• [0008]
    In another aspect the invention provides a telecommunications laser package adapted to couple an optical signal having a predetermined wavelength selected from a plurality of predetermined wavelengths into an optical waveguide comprising a plurality of DBR lasers formed in an array, at least two of the DBR lasers generating an optical signal having substantially different wavelengths; and a collimating lens mounted in a microelectromechanical structure (MEMS) moveable to couple light emitted from any one of the DBR lasers along a path calculated to enter the optical waveguide.
  • [0009]
    In another aspect the invention provides a telecommunications laser package adapted to couple an optical signal having a predetermined wavelength selected from a plurality of predetermined wavelengths into an optical waveguide comprising a plurality of DBR lasers formed in an array, at least two of the DBR lasers generating an optical signal having substantially different wavelengths; and a microelectromechanical structure (MEMS) mirror moveable to reflect light emitted from any one of the DBR lasers along a path calculated to enter the optical waveguide.
  • [0010]
    In another aspect the invention provides a telecommunication network including a tunable laser system, the tunable laser system providing an optical signal transmitting information over a fiber optic line, the optical signal being of a wavelength selected from a plurality of predetermined wavelengths, the tunable laser comprising an array of distributed Bragg reflector (DBR) lasers, each of the DBR lasers emitting light in a predetermined wavelength range, at least some of the DBR lasers emitting light in different wavelength ranges; and a MEMS mirror moveable so as to couple light from any one of the DBR lasers on a path expected to result in transmission of the light on the fiber optic line.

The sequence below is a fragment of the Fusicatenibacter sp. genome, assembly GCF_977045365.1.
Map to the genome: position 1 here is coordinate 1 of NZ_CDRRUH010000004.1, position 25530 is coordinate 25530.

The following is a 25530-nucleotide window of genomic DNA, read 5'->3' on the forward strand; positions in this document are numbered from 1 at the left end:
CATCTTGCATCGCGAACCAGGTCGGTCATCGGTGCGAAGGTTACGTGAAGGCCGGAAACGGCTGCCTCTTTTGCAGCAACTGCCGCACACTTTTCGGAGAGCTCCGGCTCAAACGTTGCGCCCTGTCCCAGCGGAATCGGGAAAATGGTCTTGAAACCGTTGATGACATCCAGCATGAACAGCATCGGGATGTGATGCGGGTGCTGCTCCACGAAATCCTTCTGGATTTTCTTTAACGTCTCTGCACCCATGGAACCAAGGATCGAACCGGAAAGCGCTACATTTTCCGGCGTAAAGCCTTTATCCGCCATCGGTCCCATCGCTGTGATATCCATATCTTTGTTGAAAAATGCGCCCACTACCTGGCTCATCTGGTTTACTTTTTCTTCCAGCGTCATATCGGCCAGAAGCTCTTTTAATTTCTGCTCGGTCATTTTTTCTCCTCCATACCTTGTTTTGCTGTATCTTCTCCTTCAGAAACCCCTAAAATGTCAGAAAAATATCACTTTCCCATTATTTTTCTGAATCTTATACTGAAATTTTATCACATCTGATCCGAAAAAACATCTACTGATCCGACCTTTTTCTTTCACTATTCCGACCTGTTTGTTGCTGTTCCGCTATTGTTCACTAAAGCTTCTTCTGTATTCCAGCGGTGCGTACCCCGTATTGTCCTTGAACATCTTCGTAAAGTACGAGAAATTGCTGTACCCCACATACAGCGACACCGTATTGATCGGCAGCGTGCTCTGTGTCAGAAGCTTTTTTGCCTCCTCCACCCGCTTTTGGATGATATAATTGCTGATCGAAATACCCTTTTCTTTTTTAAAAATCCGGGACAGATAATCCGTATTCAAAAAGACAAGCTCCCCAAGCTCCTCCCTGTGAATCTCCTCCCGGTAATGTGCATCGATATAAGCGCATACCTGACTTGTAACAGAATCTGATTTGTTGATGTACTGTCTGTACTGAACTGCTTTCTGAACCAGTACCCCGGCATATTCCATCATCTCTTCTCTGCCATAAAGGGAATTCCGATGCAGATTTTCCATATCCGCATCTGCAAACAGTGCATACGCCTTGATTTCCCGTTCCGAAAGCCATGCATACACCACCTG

• [0011]
    These and other features of the invention will be more readily appreciated by reference to the following description and accompanying figures.
  • BRIEF DESCRIPTION OF THE DRAWINGS
  • [0012]
    [0012]FIG. 1 illustrates one embodiment of an optical arrangement of an array of distributed Bragg reflector (DBR) lasers coupled to an optical output;
  • [0013]
    [0013]FIG. 2 illustrates another embodiment of an array of DBR lasers coupled to an optical output;
  • [0014]
    [0014]FIG. 3 illustrates another embodiment of an array of DBR lasers coupled to an optical output; and
  • [0015]
    [0015]FIG. 4 illustrates another embodiment of an array of DBR lasers coupled to an optical output.
  • DETAILED DESCRIPTION
  • [0016]
    [0016]FIG. 1 illustrates an array of DBR lasers 3. The DBR lasers provide light to a coupler. The coupler provides light from a selected laser to an output optical fiber 15. The lasers are independently addressable, each having separate contact pads for injection of current into the laser. Each laser in the array of lasers is designed to operate at differing wavelength ranges.
  • [0017]
    In one embodiment the coupler is a MEMS optical device. Thus, as illustrated in FIG. 1, the MEMS optical device is a mirror 7. Light from the DBR lasers is passed through a collimating lens 5. In the embodiment of FIG. 1, the collimating lens is placed one focal length away from the DBR array. The collimating lens collimates the light from the DBRs. The light exiting the collimating lens is reflected by the mirror. The mirror is a reflective surface on a MEMS structure, and is therefore a MEMS mirror. The mirror is a moveable mirror.